The Petersen Automotive Museum is constantly updating its offerings, adding wonderfully curated exhibits every few months that cater to a wide range of enthusiasts. While it recently added an off-road-themed display that highlights desert racing and exploration, the museum also built a self-guided, socially-distant tour through the history of some well-known road-going beasts. Supercars: A Century of Spectacle and Speed tells the story of street-legal performance cars. We got to preview the exhibit just before it opened, so you may notice that some displays plaques aren’t yet installed in these photos. Rest assured that they’re in place now.
While each of the 20+ cars in the exhibit was selected by the Petersen for its performance, its style, and its impact on the automotive industry, we couldn’t help but pick 13 of our favorites to highlight. Here they are, in chronological order:
I think you need to define what a supercar is. Some of these cars are absolutely wonderful, but there's only a few that I would call a supercar. My definition being a ridiculously over-powered, impractical and usually rather unattractive car that looks more at home on the race track than on the street. A definition which now that I think about it, could be simply shortened to " Mc Laren."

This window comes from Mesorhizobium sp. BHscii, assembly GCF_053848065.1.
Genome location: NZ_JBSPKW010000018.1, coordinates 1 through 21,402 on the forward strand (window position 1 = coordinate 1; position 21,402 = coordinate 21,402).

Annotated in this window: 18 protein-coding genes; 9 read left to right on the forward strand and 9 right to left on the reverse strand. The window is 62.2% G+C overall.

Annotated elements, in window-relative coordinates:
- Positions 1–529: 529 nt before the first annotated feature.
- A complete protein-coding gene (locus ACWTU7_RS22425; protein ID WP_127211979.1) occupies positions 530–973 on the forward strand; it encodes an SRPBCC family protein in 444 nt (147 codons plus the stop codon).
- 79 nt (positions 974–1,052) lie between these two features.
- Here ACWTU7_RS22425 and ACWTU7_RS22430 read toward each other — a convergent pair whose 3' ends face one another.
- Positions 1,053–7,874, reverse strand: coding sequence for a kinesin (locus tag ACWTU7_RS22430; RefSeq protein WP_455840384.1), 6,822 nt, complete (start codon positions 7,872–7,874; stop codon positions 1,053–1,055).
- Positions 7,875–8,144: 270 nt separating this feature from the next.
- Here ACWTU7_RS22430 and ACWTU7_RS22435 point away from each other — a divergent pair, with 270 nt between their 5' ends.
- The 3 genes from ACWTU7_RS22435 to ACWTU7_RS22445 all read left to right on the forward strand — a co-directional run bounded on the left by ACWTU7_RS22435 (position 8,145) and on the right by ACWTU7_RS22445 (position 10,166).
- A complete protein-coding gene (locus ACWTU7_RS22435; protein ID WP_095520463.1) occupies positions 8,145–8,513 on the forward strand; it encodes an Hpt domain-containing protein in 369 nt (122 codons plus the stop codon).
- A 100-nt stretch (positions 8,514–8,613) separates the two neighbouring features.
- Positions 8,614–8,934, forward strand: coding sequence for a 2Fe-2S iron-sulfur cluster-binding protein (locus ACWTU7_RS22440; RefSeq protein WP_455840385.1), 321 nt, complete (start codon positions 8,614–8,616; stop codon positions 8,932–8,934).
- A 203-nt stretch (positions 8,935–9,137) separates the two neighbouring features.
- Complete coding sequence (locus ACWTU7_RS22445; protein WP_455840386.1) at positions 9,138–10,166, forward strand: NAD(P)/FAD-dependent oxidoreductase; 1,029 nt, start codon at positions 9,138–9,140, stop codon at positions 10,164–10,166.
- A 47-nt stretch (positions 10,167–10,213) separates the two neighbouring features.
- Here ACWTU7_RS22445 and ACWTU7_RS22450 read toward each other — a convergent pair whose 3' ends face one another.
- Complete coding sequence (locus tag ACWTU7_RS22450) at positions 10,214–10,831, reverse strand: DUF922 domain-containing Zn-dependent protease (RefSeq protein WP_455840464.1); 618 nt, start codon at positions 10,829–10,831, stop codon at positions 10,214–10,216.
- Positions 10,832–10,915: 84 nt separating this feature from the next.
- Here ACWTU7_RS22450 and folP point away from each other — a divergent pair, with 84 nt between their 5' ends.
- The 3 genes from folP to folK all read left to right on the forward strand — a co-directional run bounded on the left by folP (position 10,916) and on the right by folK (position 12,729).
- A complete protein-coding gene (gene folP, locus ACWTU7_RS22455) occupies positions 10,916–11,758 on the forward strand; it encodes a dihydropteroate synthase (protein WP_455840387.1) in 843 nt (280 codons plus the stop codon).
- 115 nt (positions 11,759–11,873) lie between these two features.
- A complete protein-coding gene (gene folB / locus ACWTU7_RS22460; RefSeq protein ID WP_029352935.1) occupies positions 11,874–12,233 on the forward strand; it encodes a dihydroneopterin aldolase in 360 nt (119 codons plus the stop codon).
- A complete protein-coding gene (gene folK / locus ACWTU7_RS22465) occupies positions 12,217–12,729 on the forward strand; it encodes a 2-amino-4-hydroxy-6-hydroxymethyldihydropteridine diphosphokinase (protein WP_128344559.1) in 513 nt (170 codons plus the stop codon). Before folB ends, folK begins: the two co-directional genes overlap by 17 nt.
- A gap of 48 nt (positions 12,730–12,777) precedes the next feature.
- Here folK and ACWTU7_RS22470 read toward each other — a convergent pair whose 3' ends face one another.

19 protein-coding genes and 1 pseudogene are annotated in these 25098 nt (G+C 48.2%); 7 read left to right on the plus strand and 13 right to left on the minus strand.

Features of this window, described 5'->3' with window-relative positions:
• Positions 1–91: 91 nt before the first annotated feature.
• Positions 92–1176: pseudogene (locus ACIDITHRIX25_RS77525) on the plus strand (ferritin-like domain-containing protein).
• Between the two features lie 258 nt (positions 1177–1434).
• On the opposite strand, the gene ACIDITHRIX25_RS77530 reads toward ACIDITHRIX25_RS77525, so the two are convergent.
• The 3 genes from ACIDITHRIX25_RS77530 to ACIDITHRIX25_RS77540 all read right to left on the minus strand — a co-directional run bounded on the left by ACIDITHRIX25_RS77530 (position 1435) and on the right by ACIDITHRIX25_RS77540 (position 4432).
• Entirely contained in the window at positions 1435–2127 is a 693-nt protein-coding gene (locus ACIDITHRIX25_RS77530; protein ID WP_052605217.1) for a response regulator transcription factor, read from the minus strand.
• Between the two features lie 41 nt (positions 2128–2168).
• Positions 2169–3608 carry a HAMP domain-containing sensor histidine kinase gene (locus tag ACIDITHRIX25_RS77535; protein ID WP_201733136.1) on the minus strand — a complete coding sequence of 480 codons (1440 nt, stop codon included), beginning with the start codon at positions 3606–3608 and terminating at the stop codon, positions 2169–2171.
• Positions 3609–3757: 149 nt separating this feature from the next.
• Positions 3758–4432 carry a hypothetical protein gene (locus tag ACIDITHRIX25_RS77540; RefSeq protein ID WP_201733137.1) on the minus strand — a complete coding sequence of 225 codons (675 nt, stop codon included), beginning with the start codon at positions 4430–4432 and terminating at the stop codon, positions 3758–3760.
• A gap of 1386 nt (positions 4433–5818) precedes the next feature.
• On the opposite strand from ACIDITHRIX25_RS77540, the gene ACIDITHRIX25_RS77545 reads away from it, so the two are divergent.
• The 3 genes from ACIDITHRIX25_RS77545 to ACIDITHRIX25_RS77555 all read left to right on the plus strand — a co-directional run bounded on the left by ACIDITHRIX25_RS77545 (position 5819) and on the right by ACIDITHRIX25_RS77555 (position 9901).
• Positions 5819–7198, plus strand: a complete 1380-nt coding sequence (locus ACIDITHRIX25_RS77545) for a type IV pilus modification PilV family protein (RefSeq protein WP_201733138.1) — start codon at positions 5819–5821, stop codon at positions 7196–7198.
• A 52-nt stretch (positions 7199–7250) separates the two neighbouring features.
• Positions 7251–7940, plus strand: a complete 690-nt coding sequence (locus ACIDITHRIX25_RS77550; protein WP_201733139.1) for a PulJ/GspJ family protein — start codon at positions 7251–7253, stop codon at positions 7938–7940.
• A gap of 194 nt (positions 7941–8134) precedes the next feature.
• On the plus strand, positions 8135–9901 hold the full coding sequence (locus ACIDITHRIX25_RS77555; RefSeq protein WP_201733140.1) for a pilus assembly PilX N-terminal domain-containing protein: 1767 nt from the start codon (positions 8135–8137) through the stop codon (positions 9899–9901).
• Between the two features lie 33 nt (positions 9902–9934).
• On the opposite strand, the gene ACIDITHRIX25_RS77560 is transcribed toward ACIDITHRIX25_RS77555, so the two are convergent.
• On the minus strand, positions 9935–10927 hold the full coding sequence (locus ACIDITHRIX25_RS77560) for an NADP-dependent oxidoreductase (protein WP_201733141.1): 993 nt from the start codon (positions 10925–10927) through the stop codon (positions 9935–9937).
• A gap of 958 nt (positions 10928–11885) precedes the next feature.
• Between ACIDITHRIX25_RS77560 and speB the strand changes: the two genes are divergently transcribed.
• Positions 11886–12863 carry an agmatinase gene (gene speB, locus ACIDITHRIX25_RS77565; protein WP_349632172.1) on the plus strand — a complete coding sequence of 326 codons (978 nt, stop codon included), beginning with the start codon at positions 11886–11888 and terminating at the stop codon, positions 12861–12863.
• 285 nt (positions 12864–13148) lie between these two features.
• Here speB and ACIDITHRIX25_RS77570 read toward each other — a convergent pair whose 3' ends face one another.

Give me the SJ. It's the first car I recall lusting for as a child. The Caddy dealer across from my school had an apple green Murphy SJ roadster in the their showroom, and no-one seemed to mind the times I would stop in to drool over it after school. It was so much taller than me, and just big in an imposing way. Those giant wheels, Chrome exhaust pipes, and mysterious things glinting through the mesh grills on the side of the hood. Nothing I had seen before that looked so fascinating. Suffice to say it made a lasting impression. Shortly after it was sold, I saw the Muira on the cover of Car and Driver, when the Muira first came out. That was my second car lust, but the first is always the best.
the Duesy exudes class, opulence, and pure "gonads". the Delahaye curvy, almost sexy. but..... it has to be the Duesenberg. the first car i can say i lusted after, followed by a hearse. as for the "modern" stuff, meh, any dot com clown could buy one and not appreciate them for what they are. my choice, is of course, dictated by a love of simpler times and technology. you cannot have what we have today without the iterative process of design and materials evolution. oh well, champagne love on a Plymouth budget.
Normally the GT40 would get my vote, but chrome just doesn't belong on a supercar. When i was a teenager the countach was the standard for the modern supercar and it still holds up